“In a minute there is time
For decisions and revisions which a minute will reverse.
For I have known them all already, known them all:
Have known the evenings, mornings, afternoons,
I have measured out my life with coffee spoons.”
* * *
One definition listed for “milestone” is “an action or event marking a significant change or stage in development.” It seems that as humans we like to do that, to mark our passage through life, our achievements, to measure our progress. Today is my 75th birthday, a definite historical milestone for me.
It’s interesting how we quantify time in our lives. Young children boast about their age counting by single specific years. “I’m five, but I’m gunna be six,” or seven or eight. Later it’s a bit more reluctant and less specific, by the decade: in my twenties, thirties, forty-ish. At this juncture I can gauge my lifespan by quarter-century marks, three of them! Yikes. That’s a lot of water under the bridge as they say, some of it a peaceful meandering stream, and at other times a raging torrent.
The Bible’s Book of James says, “What is your life? You are a mist that appears for a little while and then vanishes.” James is probably testifying to Psalm 144:4 which says, “Man is like a breath; his days are like a passing shadow.” But as we all know, some folk’s shadows disappear more quickly than others. Just a while back the local 10 o’clock news reported on the tragic death of a nine-year-old boy struck by a car and killed on his way home from school. Changing to a more upbeat tone, the news anchor’s next item to report was the celebration of a great-grandmother’s 102nd birthday. What a perplexing paradox. On the eve of my birthday five years ago I lost a dear friend to an accidental death. He was just 26, an Army vet who had served without a scratch in Afghanistan. I was hoping to have years of buddy time together, but sadly it was not to be. Last year right before Thanksgiving a young man I was just starting to get to know better without warning took his own life. It’s this cruel disparity in the days of our lives that makes me scratch my spiritual head and wonder, Hey, what’s this all about anyway? How does God decide when to click the stopwatch on and off?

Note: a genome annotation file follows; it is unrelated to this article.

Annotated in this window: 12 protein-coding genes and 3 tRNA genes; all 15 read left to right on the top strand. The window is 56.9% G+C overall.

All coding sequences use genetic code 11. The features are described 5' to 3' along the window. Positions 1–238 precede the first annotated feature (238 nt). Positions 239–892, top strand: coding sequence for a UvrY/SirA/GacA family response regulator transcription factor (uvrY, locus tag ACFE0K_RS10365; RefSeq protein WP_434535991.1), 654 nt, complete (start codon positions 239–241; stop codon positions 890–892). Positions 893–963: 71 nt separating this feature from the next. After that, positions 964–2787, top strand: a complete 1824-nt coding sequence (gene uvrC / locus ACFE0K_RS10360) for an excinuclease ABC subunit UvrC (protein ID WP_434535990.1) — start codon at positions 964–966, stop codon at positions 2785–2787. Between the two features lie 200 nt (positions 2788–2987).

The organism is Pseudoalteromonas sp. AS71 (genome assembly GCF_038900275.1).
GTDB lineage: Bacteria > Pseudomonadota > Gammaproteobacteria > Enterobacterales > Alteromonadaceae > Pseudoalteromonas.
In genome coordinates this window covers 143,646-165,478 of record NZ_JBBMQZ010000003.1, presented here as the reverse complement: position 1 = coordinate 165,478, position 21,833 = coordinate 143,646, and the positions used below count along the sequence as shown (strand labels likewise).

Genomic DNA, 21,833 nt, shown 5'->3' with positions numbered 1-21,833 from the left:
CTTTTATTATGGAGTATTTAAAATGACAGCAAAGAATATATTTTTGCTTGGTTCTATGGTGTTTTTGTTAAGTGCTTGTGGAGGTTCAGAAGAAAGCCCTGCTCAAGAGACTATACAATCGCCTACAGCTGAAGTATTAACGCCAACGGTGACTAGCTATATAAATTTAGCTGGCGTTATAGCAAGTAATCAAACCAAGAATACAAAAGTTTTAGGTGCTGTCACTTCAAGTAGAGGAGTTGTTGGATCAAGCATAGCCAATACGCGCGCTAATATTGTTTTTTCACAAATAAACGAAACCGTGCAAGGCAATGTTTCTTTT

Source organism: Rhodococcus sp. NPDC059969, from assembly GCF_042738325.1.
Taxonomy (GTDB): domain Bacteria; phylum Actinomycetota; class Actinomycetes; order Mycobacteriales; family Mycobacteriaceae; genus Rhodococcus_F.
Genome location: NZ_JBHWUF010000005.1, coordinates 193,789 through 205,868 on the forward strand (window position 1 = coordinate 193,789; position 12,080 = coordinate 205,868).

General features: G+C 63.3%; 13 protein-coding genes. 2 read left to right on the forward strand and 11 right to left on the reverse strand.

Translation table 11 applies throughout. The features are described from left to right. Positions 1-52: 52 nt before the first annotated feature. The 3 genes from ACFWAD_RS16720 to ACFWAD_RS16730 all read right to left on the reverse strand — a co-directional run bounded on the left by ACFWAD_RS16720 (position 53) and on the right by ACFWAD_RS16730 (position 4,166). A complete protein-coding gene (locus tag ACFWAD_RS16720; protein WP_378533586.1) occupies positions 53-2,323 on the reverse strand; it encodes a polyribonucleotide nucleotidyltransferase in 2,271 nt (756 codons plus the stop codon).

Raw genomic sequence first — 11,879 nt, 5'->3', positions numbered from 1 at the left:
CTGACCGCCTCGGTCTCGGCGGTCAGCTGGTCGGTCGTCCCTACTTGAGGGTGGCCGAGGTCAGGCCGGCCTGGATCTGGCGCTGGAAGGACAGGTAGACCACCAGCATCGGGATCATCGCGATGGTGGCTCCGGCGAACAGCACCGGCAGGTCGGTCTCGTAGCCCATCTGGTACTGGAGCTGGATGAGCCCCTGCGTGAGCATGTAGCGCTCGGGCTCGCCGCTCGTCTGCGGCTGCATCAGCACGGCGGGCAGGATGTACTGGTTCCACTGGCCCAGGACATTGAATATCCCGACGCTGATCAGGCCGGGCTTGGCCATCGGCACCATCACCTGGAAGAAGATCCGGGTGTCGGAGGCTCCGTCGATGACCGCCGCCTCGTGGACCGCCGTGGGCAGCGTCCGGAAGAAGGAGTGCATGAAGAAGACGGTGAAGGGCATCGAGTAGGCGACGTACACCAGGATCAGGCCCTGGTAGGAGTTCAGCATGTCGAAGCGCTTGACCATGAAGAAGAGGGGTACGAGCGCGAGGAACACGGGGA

Although we like to think otherwise, much of what happens in the universe remains a mystery, the answers known only to God. I do believe, however, He gives us enough information and guidance to live out our allotted time on this planet as well as we can. “So teach us to number our days that we may get a heart of wisdom,” prays the writer of Psalm 90, traditionally attributed to Moses, who himself lived to be 120. It is wise, then, to be aware of our ever impending mortality.
In thinking about writing this post, I remembered the lines quoted above in the intro from T.S. Elliot’s The Love Song of J. Alfred Prufrock, the poem’s subject lamenting that his life basically amounts to nothing other than the droll repetition of one uneventful, insignificant day after another. As with any piece of art or literature, there are critics and a variety of interpretations. One such commentator on the poem writes, “The image of the coffee spoon is one of middle-class domesticity. The idea of measuring one’s life with such an instrument implies a lack of risk or excitement; instead of big decisions or milestone events defining the course of his life, all Prufrock has with which to mark his time on earth is the quotidian coffee spoon.” That, my friends, is a real tragedy. A purposeless, unfulfilled, empty life isn’t life at all, but a painfully prolonged expectation of one’s ultimate termination in the grave, when time mercifully runs out.
In a complete contrast, the Bible is full of advice on profitable time management, just one of the keys to a life worth living. “Look carefully then how you walk, not as unwise but as wise, making the best use of the time, because the days are evil” (Ephesians 5:15-16). How relevant is that age-old advice today! [Go to https://www.openbible.info/topics/time_management for many more examples.]
Life can be anything but mundane. Shouldn’t we then treasure every minute we have, to vigorously live out the destiny God so graciously offers us, to leave a legacy of faith and love behind to our family, friends and neighbors? Even at this late stage of my life I want to “get a heart of wisdom,” and to learn how to properly “number our days.” Personally, with that perspective put into practice, I’m hoping for more than a measure of coffee spoons to be recorded on my tombstone. What about you?
Will you make this Christmas season the most important milestone in your life with a decision to believe that God sent His Son Jesus Christ to save us all from a purposeless life and to give you eternal hope? Don’t let this moment of opportunity pass. Follow the spiritual star of divine inspiration leading to your personal encounter with the Savior. Sing from a truly happy heart for the very first time,
O come all ye faithful
Joyful and triumphant
O come ye, o come ye to Bethlehem
Come and behold Him
Born the King of Angels
O come let us adore Him
O come let us adore Him
O come let us adore Him
Christ the Lord.
MERRY CHRISTMAS TO ALL!
Diane Schinker said:
Happy 75th birthday, Poppy! Such a great post! Thankful for you and all you do and are for our family. Love you ❤️
Stephen Schinker said:
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